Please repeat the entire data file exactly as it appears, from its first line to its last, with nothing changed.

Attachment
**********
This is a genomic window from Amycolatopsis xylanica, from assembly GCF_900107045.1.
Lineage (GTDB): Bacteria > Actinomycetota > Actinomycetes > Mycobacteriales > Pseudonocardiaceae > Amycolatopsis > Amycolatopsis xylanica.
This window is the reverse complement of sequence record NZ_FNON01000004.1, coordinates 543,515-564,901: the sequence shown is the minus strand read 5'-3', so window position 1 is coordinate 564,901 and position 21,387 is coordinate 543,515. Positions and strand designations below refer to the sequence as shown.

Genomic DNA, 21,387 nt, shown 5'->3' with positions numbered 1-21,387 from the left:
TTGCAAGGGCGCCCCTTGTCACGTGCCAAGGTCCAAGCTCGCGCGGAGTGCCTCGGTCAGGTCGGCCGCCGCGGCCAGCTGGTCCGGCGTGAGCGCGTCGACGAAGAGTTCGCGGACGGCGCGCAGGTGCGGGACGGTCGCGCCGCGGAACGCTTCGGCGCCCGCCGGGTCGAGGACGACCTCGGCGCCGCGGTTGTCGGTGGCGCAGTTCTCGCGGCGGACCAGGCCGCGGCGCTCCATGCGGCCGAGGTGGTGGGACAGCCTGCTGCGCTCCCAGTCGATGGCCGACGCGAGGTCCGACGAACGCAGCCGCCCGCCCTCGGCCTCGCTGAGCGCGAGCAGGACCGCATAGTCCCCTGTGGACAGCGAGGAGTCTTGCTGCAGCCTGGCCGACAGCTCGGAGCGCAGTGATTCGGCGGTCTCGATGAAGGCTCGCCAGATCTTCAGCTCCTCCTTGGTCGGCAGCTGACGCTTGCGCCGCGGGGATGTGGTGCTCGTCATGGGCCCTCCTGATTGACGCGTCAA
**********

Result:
This is a genomic window from Amycolatopsis xylanica, from assembly GCF_900107045.1.
Lineage (GTDB): Bacteria > Actinomycetota > Actinomycetes > Mycobacteriales > Pseudonocardiaceae > Amycolatopsis > Amycolatopsis xylanica.
This window is the reverse complement of sequence record NZ_FNON01000004.1, coordinates 543,515-564,901: the sequence shown is the minus strand read 5'-3', so window position 1 is coordinate 564,901 and position 21,387 is coordinate 543,515. Positions and strand designations below refer to the sequence as shown.

Genomic DNA, 21,387 nt, shown 5'->3' with positions numbered 1-21,387 from the left:
TTGCAAGGGCGCCCCTTGTCACGTGCCAAGGTCCAAGCTCGCGCGGAGTGCCTCGGTCAGGTCGGCCGCCGCGGCCAGCTGGTCCGGCGTGAGCGCGTCGACGAAGAGTTCGCGGACGGCGCGCAGGTGCGGGACGGTCGCGCCGCGGAACGCTTCGGCGCCCGCCGGGTCGAGGACGACCTCGGCGCCGCGGTTGTCGGTGGCGCAGTTCTCGCGGCGGACCAGGCCGCGGCGCTCCATGCGGCCGAGGTGGTGGGACAGCCTGCTGCGCTCCCAGTCGATGGCCGACGCGAGGTCCGACGAACGCAGCCGCCCGCCCTCGGCCTCGCTGAGCGCGAGCAGGACCGCATAGTCCCCTGTGGACAGCGAGGAGTCTTGCTGCAGCCTGGCCGACAGCTCGGAGCGCAGTGATTCGGCGGTCTCGATGAAGGCTCGCCAGATCTTCAGCTCCTCCTTGGTCGGCAGCTGACGCTTGCGCCGCGGGGATGTGGTGCTCGTCATGGGCCCTCCTGATTGACGCGTCAA